Film scanners

Discussion in 'Miscellaneous Equipment' started by Eric Rose, Feb 28, 2004.

  1. Eric Rose

    Eric Rose Subscriber

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    I just bought a new to me Nikon LS-30 Coolscan III. So far I've been pretty impressed with the results. Naturally with anything new there is a learning curve.

    So what I am looking for are your helpful hints. Things that you have learned the hard way so to speak that will help me get the best results I can.

    I have been playing with curves and such and finding out what they do. The Nikon software is nice, but I find Vuescan does a nicer job of correcting the color right off. The only drawback I can see with Vuescan is the lack of thumbnails for a film strip. Maybe I'm missing something. I will play with it somemore before I buy it tho as this is an important feature for me.

    While you can't control the way these threads seem to mutate, I hope this discussion doesn't revolve around which scanner is best etc.

    Just looking for scanning tips that will work with my scanner, or film scanning in general.

    Thanks in advance,

    Eric
     
  2. bmac

    bmac Member

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    Eric,

    I just finished up scanning 1300 of my wedding negatives on a LS4000ed. I bought the Vuescan license, and ended up not using it because of the reason you stated, along with the less than ideal user interface. I went to Nikon UK's website and downloaded the new nikonscan software that comes with the latest scanners (LS5000) and not only did it work with my scanner, but it does a hell of a better job batch scanning.

    There are some general tips available at www.scantips.com might be a good starting point if you haven't already gone there.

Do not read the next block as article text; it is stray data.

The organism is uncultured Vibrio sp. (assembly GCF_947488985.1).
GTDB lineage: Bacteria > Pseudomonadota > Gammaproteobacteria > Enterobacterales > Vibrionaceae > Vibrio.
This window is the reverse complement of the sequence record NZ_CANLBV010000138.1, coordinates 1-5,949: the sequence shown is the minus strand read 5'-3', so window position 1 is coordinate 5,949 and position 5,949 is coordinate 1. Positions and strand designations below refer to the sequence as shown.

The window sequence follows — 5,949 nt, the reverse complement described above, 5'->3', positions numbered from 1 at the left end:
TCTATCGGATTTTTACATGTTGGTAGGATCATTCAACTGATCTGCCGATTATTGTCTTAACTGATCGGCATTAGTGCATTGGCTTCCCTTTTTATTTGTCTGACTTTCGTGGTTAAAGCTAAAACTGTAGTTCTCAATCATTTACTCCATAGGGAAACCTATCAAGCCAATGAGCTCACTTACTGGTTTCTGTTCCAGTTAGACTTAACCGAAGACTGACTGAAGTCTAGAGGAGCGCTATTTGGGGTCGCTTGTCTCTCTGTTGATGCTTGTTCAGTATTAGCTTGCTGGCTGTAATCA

3. Eric Rose

    Eric Rose Subscriber

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    I've looked at the scantips site. Not bad, but I'm a little bit beyond that.

    Also have you looked at SilverFast software? Seems to get some good reviews.
     
  4. glbeas

    glbeas Member

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    Silverfast came packaged with the Epson 3200, tried it and it was crap. Don't know how it is with the Nikon, they might have gotten thier ducks in a row there for all I know.
     
  5. pierre

    pierre Member

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    When I had a Minolta scanner, I personally didn't find that third party software (Vuescan) gave me better scans than Minolta's software driver. I think the software you use to edit the scans has a lot more to do with the overall scanning experience. If it were me, I wouldn't do any editing or adjustment at all in the scanning software. Just use it to get the negative or slide scanned. Scan from inside your image editor and do any adjustments in there (or open the files in it afterwards). I like Picture Window Pro 3.5, myself. It's incredibly powerful, and it has full 48-bit file functionality. Scan in 48-bit mode (the files are much larger, but you are much less likely to lose any quality during the editing. Leave sharpening (which you really have to do) until last, and if you save, say, a screen-sized copy of the photo for web display or something, sharpening it again a little after you've saved it, using unsharp mask. If you are scanning B&W, scan it as colour, and then you can easily use the colour adjustments for each colour channel selectively. Don't just desaturate or convert to greyscale.
     
  6. bmac

    bmac Member

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    Actually, to get a porper film scan, you will need to adjust the white and black points in levels in order to compress the dynamic range / get a good exposure. You would't go out shooting and forget about metering, would you? It's sort of the same thing. You can get ok scans buy scanning in all auto mode, but it is just like a camera. I doubt many of us shoot in program mode... Just my $0.02
     
  7. Jorge Oliveira

    Jorge Oliveira Member

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    Slightly OT:

    Anyone owns/know of a defective/out of use Olympus ES-10?


    Jorge O